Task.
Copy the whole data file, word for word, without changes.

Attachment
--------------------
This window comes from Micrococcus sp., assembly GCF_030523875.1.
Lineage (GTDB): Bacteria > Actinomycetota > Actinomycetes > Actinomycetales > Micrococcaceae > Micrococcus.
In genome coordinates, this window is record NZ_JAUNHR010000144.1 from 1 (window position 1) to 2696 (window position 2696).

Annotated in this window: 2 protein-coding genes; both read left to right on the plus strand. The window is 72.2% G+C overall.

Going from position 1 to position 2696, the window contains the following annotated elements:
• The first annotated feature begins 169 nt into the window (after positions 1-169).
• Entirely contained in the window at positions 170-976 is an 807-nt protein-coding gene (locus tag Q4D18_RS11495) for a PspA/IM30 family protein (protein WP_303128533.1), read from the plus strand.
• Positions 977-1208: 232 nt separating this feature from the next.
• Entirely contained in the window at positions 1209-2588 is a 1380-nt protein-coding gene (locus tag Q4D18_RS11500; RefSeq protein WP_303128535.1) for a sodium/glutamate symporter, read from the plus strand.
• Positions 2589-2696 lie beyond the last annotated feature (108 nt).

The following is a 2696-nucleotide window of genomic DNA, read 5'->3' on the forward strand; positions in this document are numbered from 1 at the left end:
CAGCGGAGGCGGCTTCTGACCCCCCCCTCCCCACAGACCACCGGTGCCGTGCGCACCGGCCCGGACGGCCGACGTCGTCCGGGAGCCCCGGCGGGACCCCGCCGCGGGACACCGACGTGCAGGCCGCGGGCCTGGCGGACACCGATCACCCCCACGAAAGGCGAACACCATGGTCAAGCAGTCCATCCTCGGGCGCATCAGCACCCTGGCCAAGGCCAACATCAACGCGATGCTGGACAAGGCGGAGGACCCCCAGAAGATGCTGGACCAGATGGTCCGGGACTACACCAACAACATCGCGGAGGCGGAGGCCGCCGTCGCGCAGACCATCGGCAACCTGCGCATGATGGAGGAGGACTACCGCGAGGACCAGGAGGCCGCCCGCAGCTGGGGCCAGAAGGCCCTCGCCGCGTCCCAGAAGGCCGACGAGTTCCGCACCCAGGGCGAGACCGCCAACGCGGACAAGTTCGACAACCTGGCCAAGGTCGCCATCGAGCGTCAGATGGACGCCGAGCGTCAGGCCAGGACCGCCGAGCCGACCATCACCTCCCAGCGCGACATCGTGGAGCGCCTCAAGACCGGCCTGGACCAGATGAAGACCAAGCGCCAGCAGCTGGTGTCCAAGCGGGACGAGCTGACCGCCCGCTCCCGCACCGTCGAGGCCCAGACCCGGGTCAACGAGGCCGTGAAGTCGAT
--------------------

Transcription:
This window comes from Micrococcus sp., assembly GCF_030523875.1.
Lineage (GTDB): Bacteria > Actinomycetota > Actinomycetes > Actinomycetales > Micrococcaceae > Micrococcus.
In genome coordinates, this window is record NZ_JAUNHR010000144.1 from 1 (window position 1) to 2696 (window position 2696).

Annotated in this window: 2 protein-coding genes; both read left to right on the plus strand. The window is 72.2% G+C overall.

Going from position 1 to position 2696, the window contains the following annotated elements:
• The first annotated feature begins 169 nt into the window (after positions 1-169).
• Entirely contained in the window at positions 170-976 is an 807-nt protein-coding gene (locus tag Q4D18_RS11495) for a PspA/IM30 family protein (protein WP_303128533.1), read from the plus strand.
• Positions 977-1208: 232 nt separating this feature from the next.
• Entirely contained in the window at positions 1209-2588 is a 1380-nt protein-coding gene (locus tag Q4D18_RS11500; RefSeq protein WP_303128535.1) for a sodium/glutamate symporter, read from the plus strand.
• Positions 2589-2696 lie beyond the last annotated feature (108 nt).

The following is a 2696-nucleotide window of genomic DNA, read 5'->3' on the forward strand; positions in this document are numbered from 1 at the left end:
CAGCGGAGGCGGCTTCTGACCCCCCCCTCCCCACAGACCACCGGTGCCGTGCGCACCGGCCCGGACGGCCGACGTCGTCCGGGAGCCCCGGCGGGACCCCGCCGCGGGACACCGACGTGCAGGCCGCGGGCCTGGCGGACACCGATCACCCCCACGAAAGGCGAACACCATGGTCAAGCAGTCCATCCTCGGGCGCATCAGCACCCTGGCCAAGGCCAACATCAACGCGATGCTGGACAAGGCGGAGGACCCCCAGAAGATGCTGGACCAGATGGTCCGGGACTACACCAACAACATCGCGGAGGCGGAGGCCGCCGTCGCGCAGACCATCGGCAACCTGCGCATGATGGAGGAGGACTACCGCGAGGACCAGGAGGCCGCCCGCAGCTGGGGCCAGAAGGCCCTCGCCGCGTCCCAGAAGGCCGACGAGTTCCGCACCCAGGGCGAGACCGCCAACGCGGACAAGTTCGACAACCTGGCCAAGGTCGCCATCGAGCGTCAGATGGACGCCGAGCGTCAGGCCAGGACCGCCGAGCCGACCATCACCTCCCAGCGCGACATCGTGGAGCGCCTCAAGACCGGCCTGGACCAGATGAAGACCAAGCGCCAGCAGCTGGTGTCCAAGCGGGACGAGCTGACCGCCCGCTCCCGCACCGTCGAGGCCCAGACCCGGGTCAACGAGGCCGTGAAGTCGAT